5

In a comment you say you're asking for male/female simply so you can address them correctly. I interpret that to mean you're corresponding with them as "Dear Mr Lastname" or "Dear Ms Lastname." So you could ask for that specific information. Here in the US we sometimes see registration forms asking users to choose "Mr" or "Ms" as a title, though these days ...


5

"On the computer, go to the employee website. Click the button that best describes you and the computer you're using:" On screen:


4

Here's my take on your second question. Long story short, it is naturally simpler to "divide & conquer" an odd group: In an odd grouping, the center item likely becomes the natural focal point, and so you'll get a mental image of that item in your mind as you look at it. Next, your eye will likely gravitate to one of the side groups to compare your ...


4

As a user, I hate running into limits after I've invested time. For example, say I've uploaded 50 pictures thinking I can make a slide show with all 50 pictures. If there is a limit of 10 slides, and I don't discover this limit until I go to add the 10th or 11th slide, I'm gonna be unhappy. So, my first suggestion is to indicate from the beginning what the ...


3

Personally, I like the way then there is a default (most visited) version of the site is shown and there is an ability to switch to another (less visited) version if needed (with "save my choice for future visits" action). It could be done like this: download bmml source – Wireframes created with Balsamiq Mockups It's better because most of the ...


3

Allow the user to set his own default snooze time and so that can be customized so that he can set when he wants to be reminded.What might seem like an optimal snooze time for you might not be for others. For example, I like to set my alarm snooze time as 10 minutes though for my reminder apps I set it as one hour as I know that if I cannot attend the ...


3

I'd advise against using the current concept. It's clever, but it should be obvious. Additionally, if you're assuming that it'll be used on both desktop and mobile, the way that users interact with it will be inconsistent. Finally, redefining a very common pattern (pinch & spread) for something other than zooming in & out is going to necessitate a ...


3

Infinite scrolling is generally bad for eCommerce sites because it doesn't allow users to bookmark pages or save where they left off if they leave and come back. Basically, if the user leaves the site, they lose their progress and it's hard for customers to know if they are getting the best product because they don't know for sure whether they've seen all ...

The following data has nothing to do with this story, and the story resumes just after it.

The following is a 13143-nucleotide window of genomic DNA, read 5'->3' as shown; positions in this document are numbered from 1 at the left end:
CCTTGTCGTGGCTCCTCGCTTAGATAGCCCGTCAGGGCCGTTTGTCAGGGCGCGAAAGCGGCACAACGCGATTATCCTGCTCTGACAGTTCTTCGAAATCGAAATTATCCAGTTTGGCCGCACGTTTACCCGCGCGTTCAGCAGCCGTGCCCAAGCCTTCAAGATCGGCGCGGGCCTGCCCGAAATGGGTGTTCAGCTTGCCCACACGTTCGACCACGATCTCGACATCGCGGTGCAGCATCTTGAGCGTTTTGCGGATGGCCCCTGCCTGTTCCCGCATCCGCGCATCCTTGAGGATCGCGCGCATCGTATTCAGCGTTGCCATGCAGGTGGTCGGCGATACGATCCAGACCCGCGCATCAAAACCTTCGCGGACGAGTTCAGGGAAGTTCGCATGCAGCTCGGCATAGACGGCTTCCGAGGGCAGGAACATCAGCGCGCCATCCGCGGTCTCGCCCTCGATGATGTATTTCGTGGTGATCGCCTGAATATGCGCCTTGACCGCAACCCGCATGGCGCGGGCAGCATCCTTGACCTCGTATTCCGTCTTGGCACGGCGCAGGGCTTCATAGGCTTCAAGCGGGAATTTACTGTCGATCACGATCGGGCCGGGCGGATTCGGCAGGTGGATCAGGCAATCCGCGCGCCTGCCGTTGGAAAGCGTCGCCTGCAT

3

It looks fine to me, I believe the terminology "we host a version for you" isn't great, perhaps:


3

Sounds like you're building a system that only lets them enter one method of contact. That's not optimal. One contact type should be the minimum, not the maximum. What DasBeasto says (plus some comments on his answer) is a long way in the right direction, but not quite there. Using the asterisk on a section instead of a field should be clear enough, but I ...


3

I have answered a similar question before. https://ux.stackexchange.com/a/85487/57766 If this data is crucial, and you have to ask, use "Gender". Biological sex is too sensitive as a subject and you might steer some of the TA away if you use it.


3

If you're going to do this as text instructions, be fully grammatical about it. Here's how I'd revise your text: Visit the course-management site: http://example.com Pick the appropriate option, depending upon the type of computer you're using: If you're using your own work computer, click My Work Computer. If you're using a shared computer, click ...


3

Well, I don’t see any buttons at all, which is a good thing, you only need one or two buttons for this. Of course, if you have buttons and they don’t even look like buttons, then you have real problems. But I assume you don’t mean buttons and it’s just a translation issue Anyways, if you’re building a form to gather user’s opinions, just keep it simple. Get ...


3

Had a similar case and used a text input field with an icon that enabled the user to choose a date by selection, with a set of predefined options (the most common sorting time frames for that use case). It works really well here, our users are tech-savvy and they had no problems to use this pattern.


2

There can be only one gold, one silver, and one bronze user, and they obviously can't be the same person. Radio buttons, being the standard 'there can be only one' control is the obvious choice. First, you can't 'Turn off' a radio button. In the case of accidentally choose a 'Gold' winner, a set of radio buttons provides no clear way to give the input of '...